Swiss activists held in France for helping migrants cross Alps

AFP - [email protected]
Swiss activists held in France for helping migrants cross Alps
Migrants at a shelter in Briançon, southeastern France, on Monday. Photo: AFP

Four Italians and two Swiss activists were taken into custody in France on Monday for helping a group of migrants cross over from Italy via the Alps, prosecutors said.


The prosecutor's office in the Alpine town of Gap told AFP the six were detained for "helping illegal immigrants enter national territory".

Read also: Switzerland's tough stance on migrants criticised by Amnesty International

The group are accused of helping around 30 migrants cross into France via the Montgenevre Pass on Sunday when around a hundred activists, most of them French and Italian, crossed the border with the group.

The activists and migrants clashed briefly with security forces at the ski station before making it to a migrant aid centre in the nearby French town of Briançon.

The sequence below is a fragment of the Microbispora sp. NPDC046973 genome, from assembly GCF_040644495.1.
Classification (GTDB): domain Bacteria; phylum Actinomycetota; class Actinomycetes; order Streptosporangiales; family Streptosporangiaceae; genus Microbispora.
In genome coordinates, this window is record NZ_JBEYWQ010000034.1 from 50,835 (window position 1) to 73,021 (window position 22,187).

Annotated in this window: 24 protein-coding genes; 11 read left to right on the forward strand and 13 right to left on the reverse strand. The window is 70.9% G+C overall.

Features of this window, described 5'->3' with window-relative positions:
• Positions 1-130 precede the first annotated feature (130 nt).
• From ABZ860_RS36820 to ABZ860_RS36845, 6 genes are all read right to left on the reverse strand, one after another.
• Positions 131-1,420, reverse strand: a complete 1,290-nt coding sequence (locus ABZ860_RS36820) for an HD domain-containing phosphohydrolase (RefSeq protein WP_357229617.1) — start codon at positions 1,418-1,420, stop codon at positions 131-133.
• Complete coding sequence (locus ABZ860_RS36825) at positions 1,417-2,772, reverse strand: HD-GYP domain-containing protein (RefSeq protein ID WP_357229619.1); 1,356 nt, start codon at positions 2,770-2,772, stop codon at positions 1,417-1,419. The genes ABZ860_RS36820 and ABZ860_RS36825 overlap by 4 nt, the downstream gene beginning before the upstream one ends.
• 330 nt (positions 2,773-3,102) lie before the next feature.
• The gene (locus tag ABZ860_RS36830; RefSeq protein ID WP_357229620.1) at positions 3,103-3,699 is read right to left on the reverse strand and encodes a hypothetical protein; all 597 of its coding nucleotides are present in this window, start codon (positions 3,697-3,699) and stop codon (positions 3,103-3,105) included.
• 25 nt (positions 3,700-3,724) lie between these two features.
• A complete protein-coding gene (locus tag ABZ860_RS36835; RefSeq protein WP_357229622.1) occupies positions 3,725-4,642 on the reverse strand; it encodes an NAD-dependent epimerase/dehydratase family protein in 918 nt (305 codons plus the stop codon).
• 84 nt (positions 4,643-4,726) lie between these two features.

The incident came after far-right activists from the pan-European movement Generation Identity blocked the nearby Echelle pass in protest at the rise in migrant crossings of the Alps, as other routes around Europe have been shut down.

The group unveiled a massive banner on the mountain reading "Closed border, you will not make Europe home! No way. Back to your homeland!"

Thousands of young men from francophone west Africa have trudged across the mountains over the past two years, dreaming of jobs in France.

Interior Minister Gerard Collomb said both "far left and far right" groups were responsible for "unacceptable action" on the mountain, hours before lawmakers passed a controversial new immigration law.

Read also: Human traffickers prey on migrants and rescuers alike in French Alps

The law offers more help to those granted refugee status in integrating in France, but also makes it easier to deport those rejected as "economic" migrants.

Rights groups object to provisions that allow failed asylum-seekers to be detained for up to 90 days pending deportation and a reduction of the time in which people can appeal a rejected claim to just two weeks.


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